The Stephen Kinnock-chaired APPG aimed at getting a better Brexit for young people met for the first time last night in Parliament.

The All-Party Parliamentary Group on a Better Brexit for Young People – organised by the youth-led, non-partisan movement MyLifeMySay – united a host of different youth groups throughout the UK to discuss the best ways for the voices of young people to be heard in the Government’s Brexit negotiations.

Groups included ourselves, Undivided, Bite the Ballot, The British Youth Council, Open Britain, The National Union of Students and Young Eurosceptics among many others.

Kinnock, the son of former Labour Party leader Neil Kinnock and a strong voice on the so-called Right-wing of Labour, quite candidly opened the proceedings with this rather telling statement: “Parliament, across all sides, are struggling with Brexit”.

Kinnock went on to liken Brexit to a “multi-staged process” with the triggering of Article 50, expected in March 2017, to be only the first stage.

As Kinnock explained, triggering Article 50 will deal solely with the conditions of Britain’s withdrawal or “divorce” from the European Union itself and (probably) not include any implementation of future trade deals with Europe.

That, some experts have predicted, could quite possibly take up to 10 years.

This ultimately makes the process of ‘Brexit’ an incredibly nuanced and complicated matter; something that was perhaps lost during the Referendum campaign with some of the ‘dodgy’ promises made by both sides – the £350m-a-week to the EU bus, anyone?

The APPG meeting itself – which was filled with lots of passion, enthusiasm and energy – mainly revolved around research being conducted by Dr Sam Medjias from the London School of Economics to find out what young people think of, not only Brexit, but their cultural and national identity. The research is expected to conclude in February 2017, right before Article 50 is triggered.

Stephen Kinnock's Youth Brexit APPG Off To Flying Start

Certainly, when discussing the topic of a better Brexit for young people, I think it is important to acknowledge that the majority of young people who voted in June’s Referendum voted overwhelmingly to Remain (73% or so according to the Ashcroft poll). This, in spite of one’s political allegiances, has to be duly noted when moving forward and cannot be forgotten in the heat and drama of Westminster politics.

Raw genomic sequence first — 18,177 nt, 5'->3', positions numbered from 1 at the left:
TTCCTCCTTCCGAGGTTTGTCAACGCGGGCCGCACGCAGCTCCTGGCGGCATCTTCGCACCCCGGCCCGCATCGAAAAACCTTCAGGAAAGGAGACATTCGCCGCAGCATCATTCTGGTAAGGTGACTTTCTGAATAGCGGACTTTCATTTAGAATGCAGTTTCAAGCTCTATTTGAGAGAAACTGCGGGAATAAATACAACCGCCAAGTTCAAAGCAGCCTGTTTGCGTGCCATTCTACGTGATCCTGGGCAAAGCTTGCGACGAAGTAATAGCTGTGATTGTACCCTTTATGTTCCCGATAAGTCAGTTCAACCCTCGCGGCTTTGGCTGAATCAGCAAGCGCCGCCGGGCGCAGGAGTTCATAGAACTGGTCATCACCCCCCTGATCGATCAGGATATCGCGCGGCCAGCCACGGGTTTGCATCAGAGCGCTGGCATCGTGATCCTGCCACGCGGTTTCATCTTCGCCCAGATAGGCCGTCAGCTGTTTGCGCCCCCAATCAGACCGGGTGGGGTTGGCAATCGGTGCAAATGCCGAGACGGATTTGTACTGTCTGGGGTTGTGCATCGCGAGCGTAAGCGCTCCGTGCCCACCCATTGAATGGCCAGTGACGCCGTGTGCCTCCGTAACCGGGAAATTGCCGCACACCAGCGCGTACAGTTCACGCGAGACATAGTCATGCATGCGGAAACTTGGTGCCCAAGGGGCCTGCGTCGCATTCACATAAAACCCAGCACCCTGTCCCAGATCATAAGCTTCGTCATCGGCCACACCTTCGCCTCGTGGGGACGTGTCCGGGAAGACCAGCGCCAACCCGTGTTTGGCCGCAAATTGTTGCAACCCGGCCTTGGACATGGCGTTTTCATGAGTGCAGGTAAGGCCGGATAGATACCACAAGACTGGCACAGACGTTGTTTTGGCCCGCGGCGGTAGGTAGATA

As we ourselves found out in our policy booklet, Brexit: A Youth Perspective, launched in November of last year, the EU Referendum and Leave’s subsequent victory has caused many young people across the country to seriously consider the very nature of the UK itself. For example, many of our submissions expressed genuine fear and worry about the increased levels of xenophobia and racism that have occurred since, and before, Brexit. This was also an issue raised at last night’s APPG.

Can Brexit be a good thing for young people in this country? …Time will tell. With a decade mired by economic stagnation and austerity, the “lost decade” to some, it is hard to imagine things getting any worse.

Nevertheless, this APPG is undoubtedly a positive force – especially in that MyLifeMySay have managed to successfully unite both sides of the debate: Leave & Remain. “Lift your eyes above the horizon” concluded Kinnock in the closing moments of the evening, a rather inspiring epilogue to the APPG’s first meeting.

Young people will need a voice in Brexit if they are to secure a better future for themselves, that much is clear. But are the Government listening?

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